The Collective Wisdom of Nuns

For the next four days, I will be thinking about the 900 Catholic nuns gathered in St. Louis to discuss how they will respond to the Vatican’s “assessment” that suggests the nuns are not doing the “right” kind of Catholic work.

In a New York Times article about this monumental gathering, it quotes Barbara Marx Hubbard who told the nuns:

“Crisis precedes transformation . . . You are the best seedbed that I know for evolving the church and the world in the 21st century. Now, that may be a surprise to the world. But, you see, new things always happen from unexpected places.” 

This statement captures a beautiful understanding of how we should consider crisis — as an opportunity for growth.

If you remember, the Vatican scolded the nuns for not speaking out enough on issues of abortion, birth control and same-sex marriage . . . and instead, doing too much social justice work for the poor and underrepresented in our society.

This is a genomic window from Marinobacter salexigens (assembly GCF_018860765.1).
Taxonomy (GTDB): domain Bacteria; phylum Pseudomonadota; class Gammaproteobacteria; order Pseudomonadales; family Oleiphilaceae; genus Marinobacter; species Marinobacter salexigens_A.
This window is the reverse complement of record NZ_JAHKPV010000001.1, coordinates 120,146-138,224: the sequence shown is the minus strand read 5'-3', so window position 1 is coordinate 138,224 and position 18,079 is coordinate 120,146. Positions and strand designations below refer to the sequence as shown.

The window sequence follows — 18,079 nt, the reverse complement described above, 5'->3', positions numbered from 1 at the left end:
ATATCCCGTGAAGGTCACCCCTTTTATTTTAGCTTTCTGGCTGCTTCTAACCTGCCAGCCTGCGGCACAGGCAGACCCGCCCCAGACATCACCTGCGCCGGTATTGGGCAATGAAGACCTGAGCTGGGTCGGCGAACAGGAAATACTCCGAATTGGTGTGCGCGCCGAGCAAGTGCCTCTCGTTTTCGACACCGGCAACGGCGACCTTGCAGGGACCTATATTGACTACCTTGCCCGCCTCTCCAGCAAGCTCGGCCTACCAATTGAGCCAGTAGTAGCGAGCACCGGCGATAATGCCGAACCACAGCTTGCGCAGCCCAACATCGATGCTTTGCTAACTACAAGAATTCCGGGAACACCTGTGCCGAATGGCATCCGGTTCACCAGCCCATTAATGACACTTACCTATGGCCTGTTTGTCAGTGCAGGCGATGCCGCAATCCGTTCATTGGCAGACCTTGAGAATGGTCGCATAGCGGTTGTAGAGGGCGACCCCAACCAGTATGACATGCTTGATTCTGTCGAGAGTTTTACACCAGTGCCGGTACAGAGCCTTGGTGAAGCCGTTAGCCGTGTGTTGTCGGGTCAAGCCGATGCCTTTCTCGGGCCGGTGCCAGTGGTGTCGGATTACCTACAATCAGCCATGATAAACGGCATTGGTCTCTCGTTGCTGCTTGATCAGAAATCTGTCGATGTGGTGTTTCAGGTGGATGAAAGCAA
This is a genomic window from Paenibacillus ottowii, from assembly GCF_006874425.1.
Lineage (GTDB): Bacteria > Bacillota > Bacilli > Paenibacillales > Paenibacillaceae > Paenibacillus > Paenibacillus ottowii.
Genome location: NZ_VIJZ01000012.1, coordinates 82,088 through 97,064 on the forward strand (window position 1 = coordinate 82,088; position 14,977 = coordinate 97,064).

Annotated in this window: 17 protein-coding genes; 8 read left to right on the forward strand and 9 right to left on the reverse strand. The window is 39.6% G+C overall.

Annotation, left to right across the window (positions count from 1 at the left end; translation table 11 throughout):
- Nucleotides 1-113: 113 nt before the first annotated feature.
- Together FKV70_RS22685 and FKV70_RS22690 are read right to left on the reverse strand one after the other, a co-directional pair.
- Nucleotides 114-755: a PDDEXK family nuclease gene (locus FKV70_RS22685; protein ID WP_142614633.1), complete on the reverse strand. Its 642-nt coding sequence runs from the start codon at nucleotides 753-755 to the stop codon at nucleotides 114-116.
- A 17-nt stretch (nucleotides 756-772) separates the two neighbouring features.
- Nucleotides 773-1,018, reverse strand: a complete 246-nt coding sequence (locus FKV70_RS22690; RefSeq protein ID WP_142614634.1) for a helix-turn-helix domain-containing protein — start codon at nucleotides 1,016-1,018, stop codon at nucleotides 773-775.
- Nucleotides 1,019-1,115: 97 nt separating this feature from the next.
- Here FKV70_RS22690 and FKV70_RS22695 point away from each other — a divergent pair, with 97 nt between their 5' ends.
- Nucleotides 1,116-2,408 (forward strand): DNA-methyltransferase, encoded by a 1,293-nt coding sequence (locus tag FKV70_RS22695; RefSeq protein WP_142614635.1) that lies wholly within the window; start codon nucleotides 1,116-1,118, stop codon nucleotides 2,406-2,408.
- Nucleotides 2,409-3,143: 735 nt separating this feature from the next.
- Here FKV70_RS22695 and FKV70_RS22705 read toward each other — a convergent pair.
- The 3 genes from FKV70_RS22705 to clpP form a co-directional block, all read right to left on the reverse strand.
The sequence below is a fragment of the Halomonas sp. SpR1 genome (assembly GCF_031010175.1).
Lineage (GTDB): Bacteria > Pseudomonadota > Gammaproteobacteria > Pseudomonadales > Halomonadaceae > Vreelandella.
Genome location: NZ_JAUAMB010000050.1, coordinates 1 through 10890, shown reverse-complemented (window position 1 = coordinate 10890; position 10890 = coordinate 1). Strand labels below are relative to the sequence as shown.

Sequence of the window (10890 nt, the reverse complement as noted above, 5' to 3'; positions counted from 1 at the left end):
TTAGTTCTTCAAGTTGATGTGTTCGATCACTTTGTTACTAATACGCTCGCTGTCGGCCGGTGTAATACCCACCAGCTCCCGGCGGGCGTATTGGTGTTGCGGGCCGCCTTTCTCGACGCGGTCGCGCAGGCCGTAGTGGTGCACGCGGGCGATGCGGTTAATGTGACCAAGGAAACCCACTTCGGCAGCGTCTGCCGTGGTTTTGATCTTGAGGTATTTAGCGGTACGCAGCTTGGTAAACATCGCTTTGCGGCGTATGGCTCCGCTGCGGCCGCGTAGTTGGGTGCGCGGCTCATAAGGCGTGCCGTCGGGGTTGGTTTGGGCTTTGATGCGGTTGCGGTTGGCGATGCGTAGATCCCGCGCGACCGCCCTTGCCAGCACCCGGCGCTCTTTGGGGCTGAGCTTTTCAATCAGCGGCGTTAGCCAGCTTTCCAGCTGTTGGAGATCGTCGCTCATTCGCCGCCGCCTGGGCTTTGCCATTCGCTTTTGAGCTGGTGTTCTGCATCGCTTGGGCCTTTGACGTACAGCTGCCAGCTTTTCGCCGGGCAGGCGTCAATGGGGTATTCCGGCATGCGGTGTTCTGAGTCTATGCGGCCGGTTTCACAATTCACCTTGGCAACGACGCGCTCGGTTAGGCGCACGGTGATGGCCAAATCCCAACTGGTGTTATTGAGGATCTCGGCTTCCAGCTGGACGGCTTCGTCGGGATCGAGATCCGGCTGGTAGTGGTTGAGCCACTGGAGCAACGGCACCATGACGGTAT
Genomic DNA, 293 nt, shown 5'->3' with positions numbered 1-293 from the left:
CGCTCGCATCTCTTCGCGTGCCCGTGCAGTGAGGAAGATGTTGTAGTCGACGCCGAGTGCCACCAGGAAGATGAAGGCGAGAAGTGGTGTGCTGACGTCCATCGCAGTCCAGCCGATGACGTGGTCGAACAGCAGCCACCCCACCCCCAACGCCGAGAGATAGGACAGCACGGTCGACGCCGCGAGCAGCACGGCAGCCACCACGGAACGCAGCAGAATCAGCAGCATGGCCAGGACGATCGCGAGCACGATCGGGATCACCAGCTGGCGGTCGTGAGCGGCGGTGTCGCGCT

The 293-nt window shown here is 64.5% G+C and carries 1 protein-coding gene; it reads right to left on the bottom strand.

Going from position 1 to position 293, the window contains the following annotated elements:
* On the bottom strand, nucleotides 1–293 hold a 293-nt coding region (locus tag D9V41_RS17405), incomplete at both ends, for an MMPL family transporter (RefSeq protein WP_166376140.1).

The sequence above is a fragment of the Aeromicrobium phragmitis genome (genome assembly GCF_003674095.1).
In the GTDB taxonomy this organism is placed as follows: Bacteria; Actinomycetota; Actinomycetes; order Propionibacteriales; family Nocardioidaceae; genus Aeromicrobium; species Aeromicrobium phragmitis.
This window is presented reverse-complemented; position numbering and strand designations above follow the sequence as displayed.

Whenever I think about these powerful men in white robes who have very little direct contact with the people, I am reminded of the Sanhedrin — the high court of religious Jewish men who condemned Jesus to death. The nuns are on the ground, directly working with those in need. The all-male Vatican looks down at the nuns from on high, judging the work performed by religious women who enact and embody the word of God and the teachings of Jesus.

The Vatican’s bully move has nothing to do with heavenly matters; rather, it is the desperate attempt to regain control over a crumbling patriarchy marred by the heartbreaking truths behind priest abuse.

So, my heart beats a bit faster when I think about the 900 religious women gathering right now. I’m scared and excited by the possibilities. And, I wonder if it is too much to hope (and maybe too much to ask) that these women who have already dedicated their lives to our faith can generate enough power to resist the patriarchal hierarchy of the Church. But, for the next few days, I will be sending prayers of strength and wisdom, urging them to: Stay strong, Sisters. Stay strong.


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